Hardship Makes You Stronger Says Nietzsche: Here’s Why

This article is an excerpt from the Shortform book guide to "Thus Spoke Zarathustra" by Friedrich Nietzsche. Shortform has the world's best summaries and analyses of books you should be reading.

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Does hardship make you stronger? What can we learn about hardship and philosophy?

German philosopher Friedrich Nietzsche wrote the influential novel Thus Spoke Zarathustra to share his views on life and philosophy. According to the novel, enduring hardship makes you stronger and is even a necessity in life.

Read on to learn why hardship makes you stronger, according to Nietzsche’s philosophy.

How Hardship Makes You Stronger

While Friedrich Nietzsche encourages people to pursue happiness, in his novel Thus Spoke Zarathustra, he warns them not to pursue comfort. On the contrary, he emphasizes the importance of cultivating strength by enduring hardship. He claims that hardship makes you stronger because, for humans to make evolutionary progress, life must become harder over time so that humans become stronger over time.

In this article, we’ll explain why hardship makes you stronger, according to Nietzsche’s philosophical novel Thus Spoke Zarathustra.

Hardship Cultivates Strength & Endurance

In the novel, the primary example the protagonist, Zarathustra, gives of why hardship makes you stronger is his experience of cultivating endurance through dealing with the winter cold. He likens winter to an unwelcome houseguest, whom he mocks by taking a cold bath every morning. By subjecting himself to such hardship, Zarathustra grows stronger.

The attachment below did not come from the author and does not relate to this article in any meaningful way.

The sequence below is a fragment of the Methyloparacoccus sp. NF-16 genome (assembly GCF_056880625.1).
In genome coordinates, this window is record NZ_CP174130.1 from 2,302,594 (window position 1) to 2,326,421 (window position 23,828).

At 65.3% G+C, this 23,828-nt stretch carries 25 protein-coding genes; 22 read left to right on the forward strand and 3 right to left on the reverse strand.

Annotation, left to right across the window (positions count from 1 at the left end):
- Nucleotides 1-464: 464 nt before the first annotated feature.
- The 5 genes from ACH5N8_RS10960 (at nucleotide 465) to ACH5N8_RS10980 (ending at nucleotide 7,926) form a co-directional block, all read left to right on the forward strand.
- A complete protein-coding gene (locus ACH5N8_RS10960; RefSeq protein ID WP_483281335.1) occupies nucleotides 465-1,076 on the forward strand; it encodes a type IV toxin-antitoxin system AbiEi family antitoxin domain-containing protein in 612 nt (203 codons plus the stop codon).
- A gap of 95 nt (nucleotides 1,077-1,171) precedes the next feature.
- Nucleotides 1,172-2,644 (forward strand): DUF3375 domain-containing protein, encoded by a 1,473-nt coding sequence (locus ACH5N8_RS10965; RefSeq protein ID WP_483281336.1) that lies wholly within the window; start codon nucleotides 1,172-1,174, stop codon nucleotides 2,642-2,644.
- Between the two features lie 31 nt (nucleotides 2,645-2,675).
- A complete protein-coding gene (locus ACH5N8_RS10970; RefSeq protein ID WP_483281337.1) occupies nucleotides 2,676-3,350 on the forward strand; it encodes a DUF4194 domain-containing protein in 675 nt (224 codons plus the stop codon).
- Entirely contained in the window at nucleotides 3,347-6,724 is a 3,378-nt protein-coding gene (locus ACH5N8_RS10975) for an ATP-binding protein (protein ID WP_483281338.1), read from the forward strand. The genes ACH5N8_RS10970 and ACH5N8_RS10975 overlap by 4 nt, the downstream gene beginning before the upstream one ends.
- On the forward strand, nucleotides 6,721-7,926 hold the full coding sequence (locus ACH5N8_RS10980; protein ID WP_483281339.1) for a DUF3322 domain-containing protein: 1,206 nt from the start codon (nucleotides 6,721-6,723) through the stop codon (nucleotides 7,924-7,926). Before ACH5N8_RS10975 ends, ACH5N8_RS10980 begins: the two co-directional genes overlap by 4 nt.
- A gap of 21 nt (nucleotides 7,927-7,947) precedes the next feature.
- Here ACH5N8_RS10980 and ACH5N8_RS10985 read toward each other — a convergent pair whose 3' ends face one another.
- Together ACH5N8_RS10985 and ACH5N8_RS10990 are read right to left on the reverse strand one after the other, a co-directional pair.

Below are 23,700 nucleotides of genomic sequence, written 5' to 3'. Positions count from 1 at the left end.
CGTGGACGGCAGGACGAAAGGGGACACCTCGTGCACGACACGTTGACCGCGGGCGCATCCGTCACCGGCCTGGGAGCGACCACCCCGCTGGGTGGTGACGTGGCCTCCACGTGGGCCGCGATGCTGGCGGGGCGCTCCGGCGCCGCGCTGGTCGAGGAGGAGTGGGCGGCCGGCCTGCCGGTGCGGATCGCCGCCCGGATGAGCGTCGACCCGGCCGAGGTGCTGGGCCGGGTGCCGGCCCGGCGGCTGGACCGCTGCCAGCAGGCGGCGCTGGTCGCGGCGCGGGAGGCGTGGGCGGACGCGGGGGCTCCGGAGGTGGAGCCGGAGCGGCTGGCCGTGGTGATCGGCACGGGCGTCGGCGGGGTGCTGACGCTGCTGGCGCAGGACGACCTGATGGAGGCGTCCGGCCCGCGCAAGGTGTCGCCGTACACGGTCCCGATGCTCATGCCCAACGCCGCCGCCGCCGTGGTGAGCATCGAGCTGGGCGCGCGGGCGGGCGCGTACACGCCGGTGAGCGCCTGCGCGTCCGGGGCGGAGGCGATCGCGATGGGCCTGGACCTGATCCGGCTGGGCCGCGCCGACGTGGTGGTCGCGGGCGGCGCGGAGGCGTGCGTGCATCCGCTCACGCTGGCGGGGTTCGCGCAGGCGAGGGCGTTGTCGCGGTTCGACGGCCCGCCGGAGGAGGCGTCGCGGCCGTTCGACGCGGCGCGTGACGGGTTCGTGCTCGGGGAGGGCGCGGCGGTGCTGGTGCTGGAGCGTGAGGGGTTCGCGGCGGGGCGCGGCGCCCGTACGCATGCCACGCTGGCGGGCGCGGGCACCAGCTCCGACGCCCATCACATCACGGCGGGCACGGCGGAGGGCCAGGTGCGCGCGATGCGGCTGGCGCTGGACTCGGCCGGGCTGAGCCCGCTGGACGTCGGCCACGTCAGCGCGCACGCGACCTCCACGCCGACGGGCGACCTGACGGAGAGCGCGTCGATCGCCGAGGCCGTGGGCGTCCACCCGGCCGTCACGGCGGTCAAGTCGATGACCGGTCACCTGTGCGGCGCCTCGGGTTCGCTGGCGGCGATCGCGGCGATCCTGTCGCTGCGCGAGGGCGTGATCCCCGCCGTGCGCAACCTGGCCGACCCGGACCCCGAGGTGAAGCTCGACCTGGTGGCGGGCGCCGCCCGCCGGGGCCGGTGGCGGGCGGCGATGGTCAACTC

(Shortform note: Zarathustra’s example is particularly interesting, given that many years later, Wim Hof would argue (and arguably demonstrate) that you can fight stress, heal yourself, and improve your health by subjecting your body to freezing temperatures.)

Nietzsche on Helping Others During Hard Times

Zarathustra says that hardship makes you stronger but he also applies the principle of cultivating strength and endurance to how you interact with other people. He says you should cultivate strength by never letting others do anything for you that you can do for yourself, and by never doing anything for someone else that she can do for herself.

What about helping people who can’t help themselves—would hardship make someone stronger when they’re unable to help themselves? That’s a bit of a gray area. On several occasions, Zarathustra befriends other people or comes to their aid. But he also says there are too many people who don’t die soon enough. When you see them headed for destruction, you shouldn’t intervene to help them. If anything, you should seek to expedite their demise. He refers to pity as his “ultimate sin.”

(Shortform note: We can infer that Zarathustra believes many people are basically dead-end branches on the pathway of human evolution and that the faster they die off, the faster evolution can progress. This would explain why he helps some people but not others. He helps those that he sees as candidates for human progress but not those who are evolutionary dead-ends.)